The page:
Campus LGBTQIA Safe Zone Program Training
Dr. Dana Waters (faculty in the PsyD program) has implemented a campus LGBTQIA (Lesbian, Gay, Bisexual, Transgender, Queer/Questioning, Ally) Safe Zone program and will be facilitating a training for faculty, staff, and students. Bring your lunch and join us on May 1, from 10 am to noon.
The Antioch University/Seattle LGBTQIA Safe Zone is committed to public identification of allies for gay, lesbian, bisexual, transgender, questioning, and other sexual minority individuals. Adapted from SAFE programs throughout the United States, SAFE is defined as: Staff, Students, Administration, and Faculty committed to Equality on campus (S.A.F.E.).
The mission of the AUS LGBTQIA Safe Zone is to create a campus environment of tolerance, understanding and awareness of the special needs of LGBTQIA and other sexual minority persons. In doing so, the LGBTQIA Safe Zone promotes awareness and provides resources and training in order to create a network of available allies for sexual minorities.
Goals include providing ongoing support for LGBTQIA individuals by raising awareness and providing resources/education to faculty, staff, administration, and students. Further, the AUS Safe Zone hopes to foster open communication between faculty and students in regard to LGBTQIA issues by creating an open-minded, collegial environment free of oppression, coercion, prejudice, discrimination, and bigotry. By providing environments where persons can discuss LGBTQIA issues in a safe manner (through identified Safe Zones), it is hoped the project will promote a more general and active atmosphere of tolerance, acceptance, respect, and safety on campus.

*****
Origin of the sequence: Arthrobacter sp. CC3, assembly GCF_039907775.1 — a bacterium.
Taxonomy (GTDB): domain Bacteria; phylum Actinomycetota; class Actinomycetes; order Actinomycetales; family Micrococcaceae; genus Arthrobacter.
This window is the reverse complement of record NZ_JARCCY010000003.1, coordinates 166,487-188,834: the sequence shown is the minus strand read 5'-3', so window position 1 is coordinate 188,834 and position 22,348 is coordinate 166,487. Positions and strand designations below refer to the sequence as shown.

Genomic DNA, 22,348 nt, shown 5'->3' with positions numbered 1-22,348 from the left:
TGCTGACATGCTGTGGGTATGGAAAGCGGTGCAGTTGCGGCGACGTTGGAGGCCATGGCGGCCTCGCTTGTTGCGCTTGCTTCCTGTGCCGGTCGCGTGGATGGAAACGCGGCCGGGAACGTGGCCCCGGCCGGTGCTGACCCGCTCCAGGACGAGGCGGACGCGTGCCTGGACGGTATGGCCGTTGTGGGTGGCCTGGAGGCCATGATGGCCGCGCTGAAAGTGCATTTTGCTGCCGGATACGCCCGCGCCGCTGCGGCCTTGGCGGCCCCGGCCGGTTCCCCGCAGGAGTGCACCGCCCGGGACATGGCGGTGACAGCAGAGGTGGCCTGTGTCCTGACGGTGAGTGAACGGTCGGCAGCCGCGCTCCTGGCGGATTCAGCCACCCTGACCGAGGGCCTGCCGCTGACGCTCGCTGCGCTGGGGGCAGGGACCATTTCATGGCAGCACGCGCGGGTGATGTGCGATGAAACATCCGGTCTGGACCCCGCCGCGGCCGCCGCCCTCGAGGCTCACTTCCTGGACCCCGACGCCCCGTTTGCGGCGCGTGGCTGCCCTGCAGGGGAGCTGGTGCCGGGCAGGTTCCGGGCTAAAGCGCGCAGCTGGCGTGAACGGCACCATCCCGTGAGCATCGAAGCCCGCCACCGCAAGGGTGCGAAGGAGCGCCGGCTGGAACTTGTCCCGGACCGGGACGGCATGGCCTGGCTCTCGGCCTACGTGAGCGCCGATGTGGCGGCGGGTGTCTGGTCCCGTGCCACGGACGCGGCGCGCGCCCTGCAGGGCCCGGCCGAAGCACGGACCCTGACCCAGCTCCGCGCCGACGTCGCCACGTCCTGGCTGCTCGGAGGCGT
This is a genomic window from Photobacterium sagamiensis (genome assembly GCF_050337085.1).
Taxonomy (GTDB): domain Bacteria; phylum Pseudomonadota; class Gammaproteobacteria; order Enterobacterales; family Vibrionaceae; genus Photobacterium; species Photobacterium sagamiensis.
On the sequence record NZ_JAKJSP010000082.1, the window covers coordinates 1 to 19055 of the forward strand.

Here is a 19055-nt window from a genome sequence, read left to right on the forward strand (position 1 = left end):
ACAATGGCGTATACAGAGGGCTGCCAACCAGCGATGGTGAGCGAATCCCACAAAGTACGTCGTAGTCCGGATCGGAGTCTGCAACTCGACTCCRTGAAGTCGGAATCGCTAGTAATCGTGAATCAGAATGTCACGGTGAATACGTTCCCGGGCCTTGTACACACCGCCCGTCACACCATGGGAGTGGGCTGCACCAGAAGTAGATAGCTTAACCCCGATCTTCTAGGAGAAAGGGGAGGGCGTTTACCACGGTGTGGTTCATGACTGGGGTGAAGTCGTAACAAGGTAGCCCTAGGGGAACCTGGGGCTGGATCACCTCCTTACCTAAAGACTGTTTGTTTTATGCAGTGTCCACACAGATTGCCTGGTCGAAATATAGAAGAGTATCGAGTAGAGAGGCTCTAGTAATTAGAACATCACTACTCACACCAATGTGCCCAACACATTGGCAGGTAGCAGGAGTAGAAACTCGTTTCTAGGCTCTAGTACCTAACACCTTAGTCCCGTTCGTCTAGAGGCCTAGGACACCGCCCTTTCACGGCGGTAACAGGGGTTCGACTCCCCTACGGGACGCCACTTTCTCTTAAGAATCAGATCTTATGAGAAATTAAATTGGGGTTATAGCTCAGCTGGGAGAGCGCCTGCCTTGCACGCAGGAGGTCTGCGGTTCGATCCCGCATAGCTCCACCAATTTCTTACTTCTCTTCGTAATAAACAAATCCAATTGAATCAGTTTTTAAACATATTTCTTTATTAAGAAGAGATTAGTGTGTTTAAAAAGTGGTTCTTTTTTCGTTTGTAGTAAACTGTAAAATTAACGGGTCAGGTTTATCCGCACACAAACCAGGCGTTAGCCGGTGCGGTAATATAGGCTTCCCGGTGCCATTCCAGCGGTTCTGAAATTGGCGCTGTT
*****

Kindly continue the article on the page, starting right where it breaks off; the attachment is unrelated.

Who can participate in the program?
The Safe Zone manual is available to anyone in the AUS community. Please go to
tinyurl.com/antiochseattlesafezone for a copy of the manual. Dr. Waters will also be providing several Safe Zone trainings throughout the year.
Should you choose to participate as a Safe Zone ally, you will need to become familiar with the information provided in the manual. Because individuals are Safe Zones, not departments or office work areas, you will need to be prepared and comfortable if a member of the LGBTQIA community approaches you to talk about LGBTQIA issues. Allies will be asked to self-identify by placing the provided “Safe” symbol in a visible part of your workspace (i.e.: office door, window, or within your office space). This symbol is to signify your space as a safe place to discuss issues impacting sexual minorities (i.e.: discrimination, harassment, hate/hate crime, and related issues) in a way that is free of homophobia, biphobia, transphobia, heterosexism, and bias. Finally, you will be expected to consult with an identified SafeZone faculty mentor if you are unsure of how to help someone who has sought out information.
Dr. Waters has extensive experience in working with LGBTQIA persons, and in implementing and providing Safe Zone programs and training. She is a member of APA divisions 44 (Lesbian, Gay, Bisexual, & Transgender Issues) & Division 45 (Society for the Psychological Study of Culture, Ethnicity and Race), and is a full/professional member of the World Professional Association for Transgendered Health (WPATH). In addition, she has a Diplomate in Clinical Psychology from the American Board of Professional Psychology (ABPP).